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Social Group Sanctions To Stay

After Months of Campus Protest and Scrutiny, Corporation Intervenes

The flags of the Bee and the Delphic Clubs fly outside the clubhouse on Linden St. historically owned by the Delphic.  The two clubs have shared their membership and clubhouse since Sept. 2017.
The flags of the Bee and the Delphic Clubs fly outside the clubhouse on Linden St. historically owned by the Delphic. The two clubs have shared their membership and clubhouse since Sept. 2017.
By Lucy Wang and Michael E. Xie, Crimson Staff Writers

Harvard’s social group sanctions, it seems, are here to stay.

After more than a year of faculty scrutiny, student protest, and administrative review of the College’s penalties on members of single-gender final clubs and Greek organizations, the Harvard Corporation voted in Dec. 2017 to keep the social group policy as is.

Introduced in May 2016, the policy bars members of unrecognized single-gender social organizations—starting with the Class of 2021—from holding leadership positions in student groups and athletic teams and from receiving College endorsement for certain postgraduate fellowships.

At the start of 2017, the policy’s fate was uncertain. After some professors charged faculty members were not properly consulted during the policy's formulation, Dean of the College Rakesh Khurana announced the creation of a faculty committee in January with the power to “revise or replace” the penalties.

In June, that committee, led by Khurana and Music Professor Suzannah Clark, released an interim report recommending all social groups be “phased out by May 2022.” The committee claimed strong majority support for the proposal—but The Crimson reported in July that only seven members of the 27-member committee voted for this total ban.

Three months later, the committee published a final report walking back the proposed ban. Instead, the committee suggested three options: The original May 2016 policy, a complete ban of single-gender final clubs and Greek organizations, or a set of “other possible solutions.”

Faust announced in December that the University would pick the first option and keep the 2016 policy—but the choice was not hers alone. The Corporation, the University’s highest governing body, waded into the debate with its vote for the sanctions. This atypical intervention in undergraduate social life is meant to ensure the penalties will stay in effect under Harvard’s next president, who takes office after Faust steps down in June 2018.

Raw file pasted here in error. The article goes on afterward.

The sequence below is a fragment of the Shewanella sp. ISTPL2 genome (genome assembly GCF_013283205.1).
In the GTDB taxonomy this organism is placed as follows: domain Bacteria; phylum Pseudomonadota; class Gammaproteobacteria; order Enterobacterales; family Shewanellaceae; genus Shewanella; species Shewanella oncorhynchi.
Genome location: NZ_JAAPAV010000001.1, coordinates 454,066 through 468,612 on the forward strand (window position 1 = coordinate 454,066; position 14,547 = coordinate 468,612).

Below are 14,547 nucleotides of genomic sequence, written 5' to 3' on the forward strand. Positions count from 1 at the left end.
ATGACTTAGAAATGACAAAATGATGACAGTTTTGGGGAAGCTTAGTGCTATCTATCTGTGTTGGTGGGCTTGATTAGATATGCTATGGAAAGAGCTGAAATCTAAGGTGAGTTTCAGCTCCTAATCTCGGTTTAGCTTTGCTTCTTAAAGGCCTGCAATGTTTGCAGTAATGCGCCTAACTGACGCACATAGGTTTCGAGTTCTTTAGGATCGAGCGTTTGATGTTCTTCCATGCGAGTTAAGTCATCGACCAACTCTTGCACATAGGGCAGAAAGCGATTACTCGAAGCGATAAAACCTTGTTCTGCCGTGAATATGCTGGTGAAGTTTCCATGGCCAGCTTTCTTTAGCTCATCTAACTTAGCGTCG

Over the past year, some professors argued the sanctions should fall under Faculty purview—former dean of the College Harry R. Lewis '68 even spearheaded two Faculty motions designed to kill the penalties, both of which ultimately failed in a major victory for administrators. The Corporation’s involvement, however, put a definitive end to the months-long debate over governance between the Faculty and the administration.

Though the policy was in limbo for much of the year, it still had an effect: At least six single-gender social organizations restructured and adopted co-ed membership practices following the May 2016 announcement. Other groups, though, remained defiant; the all-male Fox Club, for example, revoked membership from all women in July and reverted to its traditional single-gender status.

The content of the policy may be finally settled, but questions about its implementation and repercussions remain. In December, Dean of the Faculty of Arts and Sciences Michael D. Smith said it is still unclear whether the sanctions will be included in the next student handbook; changes to the handbook require Faculty approval.

Adding to the uncertainty, an amendment to a higher education bill currently making its way through Congress would bar universities—perhaps including Harvard—from implementing policies that ban membership in single-gender groups.

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CollegeStudent LifeDrew FaustFinal ClubsHarvard CorporationRakesh KhuranaSocial Group Sanctions

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